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Till a few decades ago, most people in India grew vegetables and fruits in their own gardens. Then something changed. We shifted from ‘farming for food’ to ‘farming for money’. The start of the ‘green revolution’ meant that production increased but so did the farmer’s dependency on chemicals, fertilizers and pesticides.
This shift in farming – from lifestyle to livelihood – also resulted in women keeping away from most farming decisions even though they were involved in the various tasks of sowing, reaping, harvesting and filling up the granaries. They aren’t called ‘farmers’ and they don’t benefit from training on farming concepts and schemes but some women in villages in Alipurduar, West Bengal have managed to change this for themselves.
Bimala Barman from Paschim Borochowki village is an enthusiastic member of the Annapurna women’s self-help group. She looks after the group’s rice bank that is set up in her house. This 14-member group is futuristic to say the least. They collect surplus rice from each of their members’ rice produce and save it in their rice bank. They give this to people in the village, including their members, during the lean season when people don’t have enough to eat. The same is returned after the harvest.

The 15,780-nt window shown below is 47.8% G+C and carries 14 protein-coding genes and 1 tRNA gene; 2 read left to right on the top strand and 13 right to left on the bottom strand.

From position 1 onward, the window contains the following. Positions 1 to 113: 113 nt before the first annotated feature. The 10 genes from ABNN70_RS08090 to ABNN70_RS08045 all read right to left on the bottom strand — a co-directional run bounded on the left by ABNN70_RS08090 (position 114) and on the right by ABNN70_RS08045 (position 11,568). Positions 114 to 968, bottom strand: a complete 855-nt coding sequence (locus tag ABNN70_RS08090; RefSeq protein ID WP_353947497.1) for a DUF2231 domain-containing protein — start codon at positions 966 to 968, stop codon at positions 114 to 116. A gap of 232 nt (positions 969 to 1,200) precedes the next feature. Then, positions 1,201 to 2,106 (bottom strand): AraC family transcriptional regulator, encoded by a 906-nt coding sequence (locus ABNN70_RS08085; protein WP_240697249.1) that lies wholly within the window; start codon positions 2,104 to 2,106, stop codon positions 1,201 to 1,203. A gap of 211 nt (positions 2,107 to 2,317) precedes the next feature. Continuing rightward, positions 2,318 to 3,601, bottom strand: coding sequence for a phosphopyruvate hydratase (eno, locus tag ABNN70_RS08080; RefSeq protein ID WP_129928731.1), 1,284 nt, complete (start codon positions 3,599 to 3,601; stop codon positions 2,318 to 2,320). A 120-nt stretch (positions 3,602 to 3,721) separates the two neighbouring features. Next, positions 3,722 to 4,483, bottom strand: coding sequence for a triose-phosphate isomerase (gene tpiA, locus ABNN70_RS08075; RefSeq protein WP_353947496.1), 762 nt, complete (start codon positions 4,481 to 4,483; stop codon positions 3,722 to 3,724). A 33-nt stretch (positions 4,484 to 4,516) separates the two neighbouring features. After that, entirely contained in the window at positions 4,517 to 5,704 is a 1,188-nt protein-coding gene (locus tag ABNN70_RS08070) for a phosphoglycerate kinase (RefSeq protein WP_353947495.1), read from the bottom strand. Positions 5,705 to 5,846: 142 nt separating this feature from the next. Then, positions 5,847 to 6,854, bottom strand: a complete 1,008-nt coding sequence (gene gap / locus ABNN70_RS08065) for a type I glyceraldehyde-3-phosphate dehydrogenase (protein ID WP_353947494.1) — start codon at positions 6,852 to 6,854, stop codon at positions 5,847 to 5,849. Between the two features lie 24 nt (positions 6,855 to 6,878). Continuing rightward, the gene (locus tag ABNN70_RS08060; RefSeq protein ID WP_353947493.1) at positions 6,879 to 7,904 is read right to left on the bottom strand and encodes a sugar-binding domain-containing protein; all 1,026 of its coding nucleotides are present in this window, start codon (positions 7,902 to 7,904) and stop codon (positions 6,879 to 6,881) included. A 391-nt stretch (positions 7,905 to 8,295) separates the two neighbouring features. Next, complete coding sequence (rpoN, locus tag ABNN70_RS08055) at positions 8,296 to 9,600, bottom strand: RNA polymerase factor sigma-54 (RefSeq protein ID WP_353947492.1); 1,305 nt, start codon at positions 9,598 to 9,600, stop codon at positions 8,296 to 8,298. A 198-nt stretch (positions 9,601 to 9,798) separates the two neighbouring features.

Bimala’s neighbour Kalpana Sutradhar has a farm, which mirrors a natural/forest ecosystem – where there is enough food for both man and animals. She grows multiple crops that complement each other so she has food year-round. On a small plot of land, she has placed several pots of water buried under the ground, which supply constant regulated moisture to the soil. The rest of the farm is irrigated with rainwater, which she catches in a pond that is also home to many kinds of fish.
Read more on how women are sowing the seeds of change, at our content partners, India Water Portal. India Water Portal is a website that shares knowledge and builds communities around water and related issues in India.
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